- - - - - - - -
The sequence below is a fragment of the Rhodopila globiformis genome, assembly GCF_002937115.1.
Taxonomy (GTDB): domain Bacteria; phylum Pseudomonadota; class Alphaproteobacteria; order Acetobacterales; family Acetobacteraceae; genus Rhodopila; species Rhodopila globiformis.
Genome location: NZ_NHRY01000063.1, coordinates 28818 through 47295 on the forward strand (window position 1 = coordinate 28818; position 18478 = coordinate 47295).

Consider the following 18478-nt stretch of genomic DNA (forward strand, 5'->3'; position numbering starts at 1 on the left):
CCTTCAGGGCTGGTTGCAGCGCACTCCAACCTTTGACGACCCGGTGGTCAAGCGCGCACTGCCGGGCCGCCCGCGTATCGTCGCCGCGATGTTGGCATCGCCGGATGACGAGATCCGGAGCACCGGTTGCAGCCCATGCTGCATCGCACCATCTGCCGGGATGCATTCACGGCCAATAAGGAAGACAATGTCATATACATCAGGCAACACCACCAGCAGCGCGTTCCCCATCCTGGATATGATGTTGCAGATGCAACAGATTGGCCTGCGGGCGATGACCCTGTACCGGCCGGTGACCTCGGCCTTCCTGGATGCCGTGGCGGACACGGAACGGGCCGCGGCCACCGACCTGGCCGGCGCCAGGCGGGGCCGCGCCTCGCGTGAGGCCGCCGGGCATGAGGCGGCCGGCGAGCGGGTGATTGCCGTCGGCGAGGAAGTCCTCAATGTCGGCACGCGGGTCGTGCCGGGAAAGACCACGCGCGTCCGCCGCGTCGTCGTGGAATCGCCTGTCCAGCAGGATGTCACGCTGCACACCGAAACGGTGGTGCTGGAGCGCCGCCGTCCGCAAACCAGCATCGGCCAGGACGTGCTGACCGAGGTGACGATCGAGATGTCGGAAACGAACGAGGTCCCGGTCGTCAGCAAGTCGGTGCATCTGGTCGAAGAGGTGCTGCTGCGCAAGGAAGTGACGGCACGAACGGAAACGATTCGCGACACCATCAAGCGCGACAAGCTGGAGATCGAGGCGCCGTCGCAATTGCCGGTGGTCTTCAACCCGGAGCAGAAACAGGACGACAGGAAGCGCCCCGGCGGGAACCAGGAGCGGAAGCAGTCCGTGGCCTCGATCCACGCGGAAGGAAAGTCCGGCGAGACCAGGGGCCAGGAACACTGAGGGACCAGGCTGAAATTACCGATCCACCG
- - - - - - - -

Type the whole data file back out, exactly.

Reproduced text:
The sequence below is a fragment of the Rhodopila globiformis genome, assembly GCF_002937115.1.
Taxonomy (GTDB): domain Bacteria; phylum Pseudomonadota; class Alphaproteobacteria; order Acetobacterales; family Acetobacteraceae; genus Rhodopila; species Rhodopila globiformis.
Genome location: NZ_NHRY01000063.1, coordinates 28818 through 47295 on the forward strand (window position 1 = coordinate 28818; position 18478 = coordinate 47295).

Consider the following 18478-nt stretch of genomic DNA (forward strand, 5'->3'; position numbering starts at 1 on the left):
CCTTCAGGGCTGGTTGCAGCGCACTCCAACCTTTGACGACCCGGTGGTCAAGCGCGCACTGCCGGGCCGCCCGCGTATCGTCGCCGCGATGTTGGCATCGCCGGATGACGAGATCCGGAGCACCGGTTGCAGCCCATGCTGCATCGCACCATCTGCCGGGATGCATTCACGGCCAATAAGGAAGACAATGTCATATACATCAGGCAACACCACCAGCAGCGCGTTCCCCATCCTGGATATGATGTTGCAGATGCAACAGATTGGCCTGCGGGCGATGACCCTGTACCGGCCGGTGACCTCGGCCTTCCTGGATGCCGTGGCGGACACGGAACGGGCCGCGGCCACCGACCTGGCCGGCGCCAGGCGGGGCCGCGCCTCGCGTGAGGCCGCCGGGCATGAGGCGGCCGGCGAGCGGGTGATTGCCGTCGGCGAGGAAGTCCTCAATGTCGGCACGCGGGTCGTGCCGGGAAAGACCACGCGCGTCCGCCGCGTCGTCGTGGAATCGCCTGTCCAGCAGGATGTCACGCTGCACACCGAAACGGTGGTGCTGGAGCGCCGCCGTCCGCAAACCAGCATCGGCCAGGACGTGCTGACCGAGGTGACGATCGAGATGTCGGAAACGAACGAGGTCCCGGTCGTCAGCAAGTCGGTGCATCTGGTCGAAGAGGTGCTGCTGCGCAAGGAAGTGACGGCACGAACGGAAACGATTCGCGACACCATCAAGCGCGACAAGCTGGAGATCGAGGCGCCGTCGCAATTGCCGGTGGTCTTCAACCCGGAGCAGAAACAGGACGACAGGAAGCGCCCCGGCGGGAACCAGGAGCGGAAGCAGTCCGTGGCCTCGATCCACGCGGAAGGAAAGTCCGGCGAGACCAGGGGCCAGGAACACTGAGGGACCAGGCTGAAATTACCGATCCACCG